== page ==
The existing research results show the fault vibration signal of rotor contains abundant information of fault features. Therefore, rotor fault diagnosis methods based on vibration analysis have attracted focused attention and are widely applied in practice [3]. The vibration signals of common rotor failures, such as oil whirl, oil film oscillation, rubbing, and cracks, are composed of the harmonic components that are related to the rotor rotating frequency. In order to separate the harmonic signals successfully, varieties of signal decomposition methods have been applied in rotor failure detection, such as empirical mode decomposition (EMD) [4], ensemble EMD (EEMD) [5], local mean decomposition (LMD) [6], ensemble LMD (ELMD) [7, 8], intrinsic time-scale decomposition (ITD) [9], local characteristic-scale decomposition (LCD) [10], complete overall LCD (CELCD) [11], differential-based EMD (DEMD) [12], differential-based EEMD (DEEMD) [13], etc. While these signal decomposition methods have solved some rotor fault diagnosis problems effectively in the applications, envelope fitting must be performed during the decomposition process to successfully obtain the intrinsic mode functions (IMFs) [14]. Consequently, the problem of mode mixing always exists and the decomposition results can be easily affected by abnormal noise and interferences [15]. In recent years, some other parametric-based signal decomposition methods such as the morphological component analysis (MCA) [16, 17], empirical wavelet transform (EWT) [18-20], synchro squeezed wavelet transform (SWT) [21, 22], adaptive local iterative filtering (ALIF) [23, 24], and variational mode decomposition (VMD) [25, 26] have also been put forward to improve the decomposition effects for multi-component signals and applied to rotor fault diagnosis successfully. However, the problem of parameter selection needs to be solved in order to get a good result and it increases the complexity of fault diagnosis. Moreover, during actual operating processes rotors frequently operate under variable speed conditions and traditional signal decomposition methods lose their effectiveness when analyzing time-varying non-stationary signals.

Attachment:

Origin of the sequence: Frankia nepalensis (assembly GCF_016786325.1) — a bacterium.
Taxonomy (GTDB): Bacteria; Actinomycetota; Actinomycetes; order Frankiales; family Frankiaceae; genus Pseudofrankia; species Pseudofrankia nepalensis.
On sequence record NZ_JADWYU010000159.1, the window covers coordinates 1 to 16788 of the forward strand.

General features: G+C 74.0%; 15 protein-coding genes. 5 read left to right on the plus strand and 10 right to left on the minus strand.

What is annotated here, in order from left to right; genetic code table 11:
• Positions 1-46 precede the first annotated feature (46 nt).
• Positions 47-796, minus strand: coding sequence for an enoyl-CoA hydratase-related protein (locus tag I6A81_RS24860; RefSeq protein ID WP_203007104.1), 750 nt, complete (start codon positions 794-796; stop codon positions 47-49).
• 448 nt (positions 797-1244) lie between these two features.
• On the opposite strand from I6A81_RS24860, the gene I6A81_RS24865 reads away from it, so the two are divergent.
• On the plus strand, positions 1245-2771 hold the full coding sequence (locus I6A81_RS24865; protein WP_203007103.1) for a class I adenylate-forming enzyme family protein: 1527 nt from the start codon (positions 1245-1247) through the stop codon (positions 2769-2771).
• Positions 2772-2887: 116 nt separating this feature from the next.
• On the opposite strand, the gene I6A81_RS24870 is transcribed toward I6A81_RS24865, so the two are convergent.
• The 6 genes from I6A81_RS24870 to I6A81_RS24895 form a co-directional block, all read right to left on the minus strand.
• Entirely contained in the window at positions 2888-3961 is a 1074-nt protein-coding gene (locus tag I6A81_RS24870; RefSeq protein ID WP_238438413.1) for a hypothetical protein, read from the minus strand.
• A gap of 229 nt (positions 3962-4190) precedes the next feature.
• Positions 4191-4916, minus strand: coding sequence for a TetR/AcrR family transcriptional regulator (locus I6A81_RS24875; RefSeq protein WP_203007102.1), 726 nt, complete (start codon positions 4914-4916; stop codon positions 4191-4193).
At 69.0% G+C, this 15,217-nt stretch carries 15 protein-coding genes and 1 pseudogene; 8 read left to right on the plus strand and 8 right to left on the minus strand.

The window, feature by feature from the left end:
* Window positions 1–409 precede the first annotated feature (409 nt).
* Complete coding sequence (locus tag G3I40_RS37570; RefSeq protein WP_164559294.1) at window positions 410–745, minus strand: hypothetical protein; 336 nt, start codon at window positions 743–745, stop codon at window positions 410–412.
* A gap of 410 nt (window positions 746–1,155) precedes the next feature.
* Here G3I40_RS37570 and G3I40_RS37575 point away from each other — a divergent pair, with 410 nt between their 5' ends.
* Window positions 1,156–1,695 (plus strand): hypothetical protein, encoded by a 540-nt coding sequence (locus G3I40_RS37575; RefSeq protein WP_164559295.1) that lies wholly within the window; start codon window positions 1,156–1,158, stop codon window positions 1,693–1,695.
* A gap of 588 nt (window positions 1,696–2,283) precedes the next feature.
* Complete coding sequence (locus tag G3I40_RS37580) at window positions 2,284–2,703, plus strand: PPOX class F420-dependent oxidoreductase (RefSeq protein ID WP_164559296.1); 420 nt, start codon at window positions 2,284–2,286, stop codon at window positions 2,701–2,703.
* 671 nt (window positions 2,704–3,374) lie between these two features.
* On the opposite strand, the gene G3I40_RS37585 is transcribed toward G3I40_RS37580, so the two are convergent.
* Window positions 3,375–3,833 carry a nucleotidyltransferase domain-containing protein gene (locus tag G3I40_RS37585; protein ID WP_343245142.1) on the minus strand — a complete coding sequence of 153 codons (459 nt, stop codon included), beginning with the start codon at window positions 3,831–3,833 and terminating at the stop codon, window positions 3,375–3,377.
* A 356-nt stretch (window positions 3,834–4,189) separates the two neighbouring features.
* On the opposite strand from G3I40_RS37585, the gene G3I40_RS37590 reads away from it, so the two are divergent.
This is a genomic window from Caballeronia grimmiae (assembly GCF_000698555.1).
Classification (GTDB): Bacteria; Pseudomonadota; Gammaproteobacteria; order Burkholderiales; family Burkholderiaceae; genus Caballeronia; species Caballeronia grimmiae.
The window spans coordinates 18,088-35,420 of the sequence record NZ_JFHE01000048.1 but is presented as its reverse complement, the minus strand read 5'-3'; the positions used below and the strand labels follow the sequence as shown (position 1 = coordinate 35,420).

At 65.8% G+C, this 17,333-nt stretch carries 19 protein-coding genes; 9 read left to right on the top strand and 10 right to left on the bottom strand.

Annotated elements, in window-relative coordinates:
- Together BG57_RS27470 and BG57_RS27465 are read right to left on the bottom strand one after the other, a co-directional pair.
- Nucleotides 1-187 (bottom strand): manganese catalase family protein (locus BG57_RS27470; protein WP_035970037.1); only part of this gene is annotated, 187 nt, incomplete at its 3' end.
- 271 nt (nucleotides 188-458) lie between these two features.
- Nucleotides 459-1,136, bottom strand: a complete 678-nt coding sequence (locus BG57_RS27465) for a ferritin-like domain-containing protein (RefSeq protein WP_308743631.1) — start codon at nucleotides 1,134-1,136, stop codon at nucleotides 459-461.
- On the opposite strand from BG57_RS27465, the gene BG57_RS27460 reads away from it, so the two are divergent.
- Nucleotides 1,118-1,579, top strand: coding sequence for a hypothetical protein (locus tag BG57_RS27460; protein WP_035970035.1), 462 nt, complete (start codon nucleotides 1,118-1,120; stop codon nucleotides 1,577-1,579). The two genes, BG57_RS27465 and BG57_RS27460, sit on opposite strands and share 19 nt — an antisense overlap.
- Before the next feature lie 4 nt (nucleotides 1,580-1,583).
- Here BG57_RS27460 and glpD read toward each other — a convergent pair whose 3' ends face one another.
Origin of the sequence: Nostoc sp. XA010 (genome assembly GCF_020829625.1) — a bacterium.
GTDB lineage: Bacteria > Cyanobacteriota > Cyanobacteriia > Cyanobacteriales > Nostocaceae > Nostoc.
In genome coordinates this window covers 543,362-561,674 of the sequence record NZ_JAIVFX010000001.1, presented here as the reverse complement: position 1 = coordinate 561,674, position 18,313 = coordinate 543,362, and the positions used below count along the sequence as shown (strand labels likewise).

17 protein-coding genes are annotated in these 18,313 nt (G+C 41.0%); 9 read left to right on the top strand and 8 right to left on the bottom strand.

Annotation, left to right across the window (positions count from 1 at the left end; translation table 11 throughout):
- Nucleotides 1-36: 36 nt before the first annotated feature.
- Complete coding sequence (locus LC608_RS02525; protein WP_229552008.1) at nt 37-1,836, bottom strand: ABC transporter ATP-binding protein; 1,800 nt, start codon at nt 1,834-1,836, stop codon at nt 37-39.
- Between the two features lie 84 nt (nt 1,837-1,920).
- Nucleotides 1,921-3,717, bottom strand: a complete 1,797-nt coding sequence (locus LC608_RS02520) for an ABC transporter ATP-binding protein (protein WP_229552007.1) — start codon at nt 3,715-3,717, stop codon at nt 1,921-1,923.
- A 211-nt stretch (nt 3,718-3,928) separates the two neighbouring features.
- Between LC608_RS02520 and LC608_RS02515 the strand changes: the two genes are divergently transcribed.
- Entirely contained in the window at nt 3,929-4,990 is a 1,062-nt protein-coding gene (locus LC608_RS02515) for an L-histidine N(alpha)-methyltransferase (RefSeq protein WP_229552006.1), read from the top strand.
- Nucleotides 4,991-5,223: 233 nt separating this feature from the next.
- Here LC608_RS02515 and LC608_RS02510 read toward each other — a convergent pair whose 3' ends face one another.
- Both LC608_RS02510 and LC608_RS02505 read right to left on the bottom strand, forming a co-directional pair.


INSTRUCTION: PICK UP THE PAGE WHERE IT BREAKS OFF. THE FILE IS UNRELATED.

Considering the above problems, a recently developed signal decomposition method, namely singular spectrum decomposition (SSD) is introduced into rotor fault diagnosis in this work. The SSD algorithm is highly based on singular spectrum Analysis (SSA) [27], which has been proved suitable for analyzing non-stationary time series. The advantages of SSD are that it cannot only set the amount of embedding dimension but also select the principal components to choose for reconstructing a specific component series adaptively. Therefore, SSD is a nonparametric decomposition technique and has qualified precision. The time-frequency spectrum consists of the instantaneous frequency (IF) and instantaneous amplitude (IA) of each component of the rotor vibration signal can reflect the health status of the rotor [28]. Combining the signal decomposition methods with the demodulation techniques to perform the time-frequency analysis has been frequently used for rotor failure detection. In this paper, SSD is utilized to separate the rotor failure vibration signal into several singular spectrum components (SSCs). Then, demodulation analysis as a further process is required to calculate the IF and IA of each SSC. Hilbert transform (HT) [29] and energy separation algorithm (ESA) based on Teager-Kaiser energy operator (TKEO) [30] are two of the most well-known demodulation techniques. HT is a linear integral operator while TKEO is a nonlinear operator which is based on differentiation [31]. The ESA demodulation method based on TKEO can compute the IF and IA without involving integral transforms as in HT. ESA has a promising demodulation performance and low computational complexity [32]. Here, ESA is combined with SSD to get the SSD-ESA time-frequency spectrum in order to provide the judgments for rotor fault diagnosis.

The subsequent contents are organized as follows. Section 2 outlines the principles of the SSD based failure detection technique. In Section 3, the SSD method is assessed via tone separation analysis. In Section 4, simulated analyses are performed to evaluate SSD. In Section 5, experimental verifications are conducted. Lastly, conclusions are drawn in Section 6.